China’s factory growth cooled to multi-month lows in February as domestic demand dipped, weighing on firms already hit by slack foreign sales and underlining the patchiness of the country’s economic recovery.
But the bigger-than-expected retreat in two purchasing managers’ indexes (PMIs) on Friday does not signal China’s economy is slipping into another slowdown, analysts said. Instead, they show China’s recovery this year would be mild, as widely expected.
Separate data from China’s bank regulator that showed banks weathered their worst economic downturn in 13 years last year without any rise in bad debt ratios could further assuage investors worried about the health of the world’s No. 2 economy.
An official PMI from the National Bureau of Statistics eased to 50.1 after seasonal adjustments in February, the weakest reading in five months and just above the 50-point level demarcating growth from contraction on a monthly basis. January’s reading was 50.4.
A second PMI issued by HSBC fell to a four-month low of 50.4 after seasonal adjustments, off January’s two-year high of 52.3 and in line with a flash reading in late February.
“Today’s data point to a stabilization of economic activity in coming months, not a strong recovery in growth,” said Jian Chang, a Barclays analyst.
Unlike recent months when lethargic foreign demand for Chinese goods was the Achilles’ heel for factories, domestic demand was surprisingly soft in February and an additional challenge for firms already fighting weak sales abroad.
The official PMI survey, the larger of the two surveys with a sample size of 3,000, showed growth in new orders fell while export orders contracted from January.
New orders hit a four-month low of 50.1 while new export orders dropped to a five-month low of 47.3. In the HSBC survey, the new orders sub-index fell to 51.4 from January’s two-year-high, while export orders was little changed above 50 points.
China’s statistics agency said large companies grew in February while mid– and small-sized firms shrank.
Among sectors, ferrous and non-ferrous metal smelters and special equipment makers received more new orders, while new orders fell for textile and furniture makers, and wood and food processors.
Analysts said the uneven pace of growth suggests China’s modest economic rebound requires no change in monetary policy for now.
“The pace of the ongoing recovery is mild, implying no need for the Peoples’ Bank of China to tighten policy any time soon,” said Qu Hongbin, an HSBC economist in Hong Kong.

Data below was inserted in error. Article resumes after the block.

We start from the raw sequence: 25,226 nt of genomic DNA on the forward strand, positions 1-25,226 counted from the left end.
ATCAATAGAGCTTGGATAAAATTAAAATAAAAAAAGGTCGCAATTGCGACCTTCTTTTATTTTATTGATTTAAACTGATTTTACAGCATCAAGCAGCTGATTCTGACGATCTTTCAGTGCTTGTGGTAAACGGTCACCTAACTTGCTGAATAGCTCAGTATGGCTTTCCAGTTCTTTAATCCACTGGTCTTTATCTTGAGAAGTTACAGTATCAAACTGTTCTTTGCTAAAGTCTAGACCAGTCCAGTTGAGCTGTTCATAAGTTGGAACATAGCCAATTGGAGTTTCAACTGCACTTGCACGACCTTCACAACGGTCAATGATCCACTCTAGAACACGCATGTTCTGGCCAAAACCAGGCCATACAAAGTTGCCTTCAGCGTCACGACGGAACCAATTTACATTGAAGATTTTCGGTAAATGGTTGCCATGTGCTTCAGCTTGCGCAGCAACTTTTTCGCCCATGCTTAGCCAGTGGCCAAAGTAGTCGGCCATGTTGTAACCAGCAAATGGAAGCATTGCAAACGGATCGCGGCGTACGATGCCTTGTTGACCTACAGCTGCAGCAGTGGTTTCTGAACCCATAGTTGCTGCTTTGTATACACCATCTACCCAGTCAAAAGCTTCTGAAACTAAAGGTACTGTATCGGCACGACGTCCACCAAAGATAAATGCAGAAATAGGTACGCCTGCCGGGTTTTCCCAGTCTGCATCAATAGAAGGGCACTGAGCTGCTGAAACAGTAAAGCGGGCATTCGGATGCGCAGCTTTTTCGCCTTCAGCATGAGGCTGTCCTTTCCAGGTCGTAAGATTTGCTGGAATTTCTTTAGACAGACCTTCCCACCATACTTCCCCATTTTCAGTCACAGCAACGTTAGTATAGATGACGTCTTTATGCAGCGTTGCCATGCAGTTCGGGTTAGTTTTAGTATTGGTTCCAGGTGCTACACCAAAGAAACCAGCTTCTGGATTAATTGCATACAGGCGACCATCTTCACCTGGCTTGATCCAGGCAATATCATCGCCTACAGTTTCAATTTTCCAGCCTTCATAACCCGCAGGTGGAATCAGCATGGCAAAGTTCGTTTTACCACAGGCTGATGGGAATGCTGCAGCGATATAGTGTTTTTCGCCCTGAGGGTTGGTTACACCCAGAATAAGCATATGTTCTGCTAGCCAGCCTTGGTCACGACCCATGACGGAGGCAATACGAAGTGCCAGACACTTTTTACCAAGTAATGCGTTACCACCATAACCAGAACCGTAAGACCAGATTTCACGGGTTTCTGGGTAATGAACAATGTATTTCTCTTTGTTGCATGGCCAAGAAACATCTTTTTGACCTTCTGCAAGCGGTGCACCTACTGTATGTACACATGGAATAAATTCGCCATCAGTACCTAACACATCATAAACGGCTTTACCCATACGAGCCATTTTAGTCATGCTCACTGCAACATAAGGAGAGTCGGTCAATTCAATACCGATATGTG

China’s bank regulator said on Friday the non-performing ratio for commercial banks averaged 0.95 per cent at the end of 2012, unchanged from October.
It said banks were also well capitalized with the weighted average capital adequacy ratio rising to 13.3 per cent in December, up from October’s 13 per cent.
In general, a higher capital adequacy ratio is seen as good for the financial system as lenders have more cash to cover the cost of unforeseen risks, benefiting depositors. The downside for investors is that a high ratio could crimp profitability.
New Basel III capital rules call for a core Tier 1 capital adequacy ratio of at least 7 per cent.
But some analysts have cautioned low bad debt ratios in Chinese banks may not last.
Credit Suisse said in a note last month China’s central bank has printed more money in recent years than its U.S., European and Japanese counterparts.
It estimated China’s M2 money supply as a proportion of gross domestic product is 187 per cent, higher than Japan’s approximately 170 per cent.
Combined with runaway growth in the Chinese shadow banking sector, Credit Suisse argued that China is inflating a “credit bubble” that could end painfully in the next few years when quickening inflation prompts Beijing to lift interest rates.
“That should dry up the fund influx into bond market and wealth management products,” the bank said.
“We believe any consequential defaults of shadow banks might force banks into bailouts,” it said, adding that bad debt ratios could rise sharply.
Even if inflation could trigger the next rout in China’s financial sector, as predicted by Credit Suisse, the danger of a fast rise in consumer prices seems muted for now.
The PMIs showed lacklustre manufacturing growth is capping inflation in Chinese factories.
Input prices for the HSBC PMI slipped from 16-month highs, while output prices edged lower to hover above the 50 level. The official PMI survey also showed input prices receding from 17-month highs.
Although both the official and HSBC PMIs are seasonally adjusted to account for the long Lunar New Year holiday, which falls in either January or February depending on the year, some economists still attribute data fluctuations in this period to holiday distortions.
The fact that most factories are shut during this time of the year, sometimes for as long as three weeks, makes it difficult for any publisher of Chinese PMI to properly adjust their data for seasonalities, some analysts say.
Tim Condon, head of Asian economic research at ING in Singapore, argued China’s economic data in January and February has “a lot of noise” due to the holiday season.
“When it settles down we expect the data will reveal that industrial production is growing at around 10 per cent,” said Condon, Condon, who has a rosier view of China’s economy in 2013 than his peers, predicts it would grow 9 per cent this year. Economists polled by Reuters in January expect a median growth rate of 8.1 per cent.